I visited my old stomping grounds yesterday where I hung out with some brilliant souls during my stay in the shelter a year and a half ago. Although I don’t have much to give, I’m pretty sure I made a few people’s day.
I visited with the intention of running into a man who is homeless and became instrumental in helping me through some very dark days. Not only is he wise, but he’s got stories like I’ve never heard, and he took me under his wing as we traveled the dusty roads together.
His name is Tommy, or Doc. But as with everyone, I had to give him a nickname that suited him. He’s Tommycidal now because he always carries as knife with him wherever he goes and in my darkest hour, after being thrown into the streets in the middle of the cold night, I had every intention of asking him to borrow that knife to end my life.
Needless to say, that never happened. He was my angel.
I waited for him yesterday outside and as he narrowed the bend, I yelled out, “There he is! Tommycidal!” After a long hug, we exchanged brilliant smiles and a brief moment in time that brought us back to the days he showed me how to pick up free books, where to eat, how to bargain, who to stay clear of, who to talk to for clues in my crazy story, where to go next, where to sleep if needed, what to say, what not to say, etc… We spoke of past lovers, the man in the sky, conspiracy theories that we made up along the way, glory day stories and the government’s eyes watching our every move. We were both a little lopsided, but I tell ya, they are the best kind.
In any case, we reminisced and I was proud to tell him I’ve moved on and have a place to call home now. I wanted to take a snapshot of the moment. His eyes are the most beautiful eyes I’ve ever seen. Bright blue, leathered skin offset by shimmering silver hair. Taking wisdom to an entirely new level.
The snapshot gave me an idea.
I’ll dedicate my Friday afternoons, while I’m in town, to drawing and painting candid portraits of my friends that I met in the streets. Many of them are homeless and don’t have phones or cameras.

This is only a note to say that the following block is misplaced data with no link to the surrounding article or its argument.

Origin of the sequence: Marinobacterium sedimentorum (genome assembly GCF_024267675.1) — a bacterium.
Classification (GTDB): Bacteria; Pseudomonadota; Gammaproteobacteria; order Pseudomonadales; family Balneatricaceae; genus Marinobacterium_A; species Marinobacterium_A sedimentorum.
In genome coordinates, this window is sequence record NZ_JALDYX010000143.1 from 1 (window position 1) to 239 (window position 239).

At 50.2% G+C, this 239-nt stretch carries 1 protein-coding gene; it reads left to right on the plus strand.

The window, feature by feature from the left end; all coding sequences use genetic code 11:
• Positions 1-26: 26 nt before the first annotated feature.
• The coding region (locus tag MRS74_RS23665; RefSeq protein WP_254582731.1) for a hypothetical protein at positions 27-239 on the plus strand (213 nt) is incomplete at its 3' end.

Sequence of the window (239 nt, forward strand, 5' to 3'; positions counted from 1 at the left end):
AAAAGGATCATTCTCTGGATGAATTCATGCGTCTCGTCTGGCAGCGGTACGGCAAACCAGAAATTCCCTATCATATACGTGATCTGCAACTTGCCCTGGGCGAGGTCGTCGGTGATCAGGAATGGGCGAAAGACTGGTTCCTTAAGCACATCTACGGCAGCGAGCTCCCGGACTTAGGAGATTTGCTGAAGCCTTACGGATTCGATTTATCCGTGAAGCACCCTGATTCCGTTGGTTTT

While I was away in rehab, I drew portraits of many of the women there. To say they were touched, is an understatement. Especially one in particular. Not only had she never know the joys of coloring as a child, she never once had her picture taken. Needless to say, she welled up with tears when I presented it to her, exclaiming, “That’s me?! I’m beautiful!”
It astounds me how many blushed at their own beauty.
I was filled with so much joy just handing them their art and portraits that they could call their own. I spread my love in my own way, instilling pride into these women by reflecting how beautiful and unique each one of them are through the eyes of a ‘stranger.’
I want to do the same for the homeless ladies and gentlemen I’ve met. I want to portray their beauty and uniqueness in a raw and unhinged manner, video taping their thoughts as we go along. It’s interesting to hear comments because it’s a very intimate experience between artist and muse. Not only are they curious as to how others see them in the flesh, but they’re looking deep within.
I’ll put up a site where these videos and portraits can be displayed, with permission of course. I could take it a step further and upload resumes for them on this site, if they so choose. A portrait, a video, story and resume.
It is my way of looking at someone in the eye everyday and saying, “Damn, you’re beautiful … Your soul radiates through your smiling eyes and your story isn’t over.”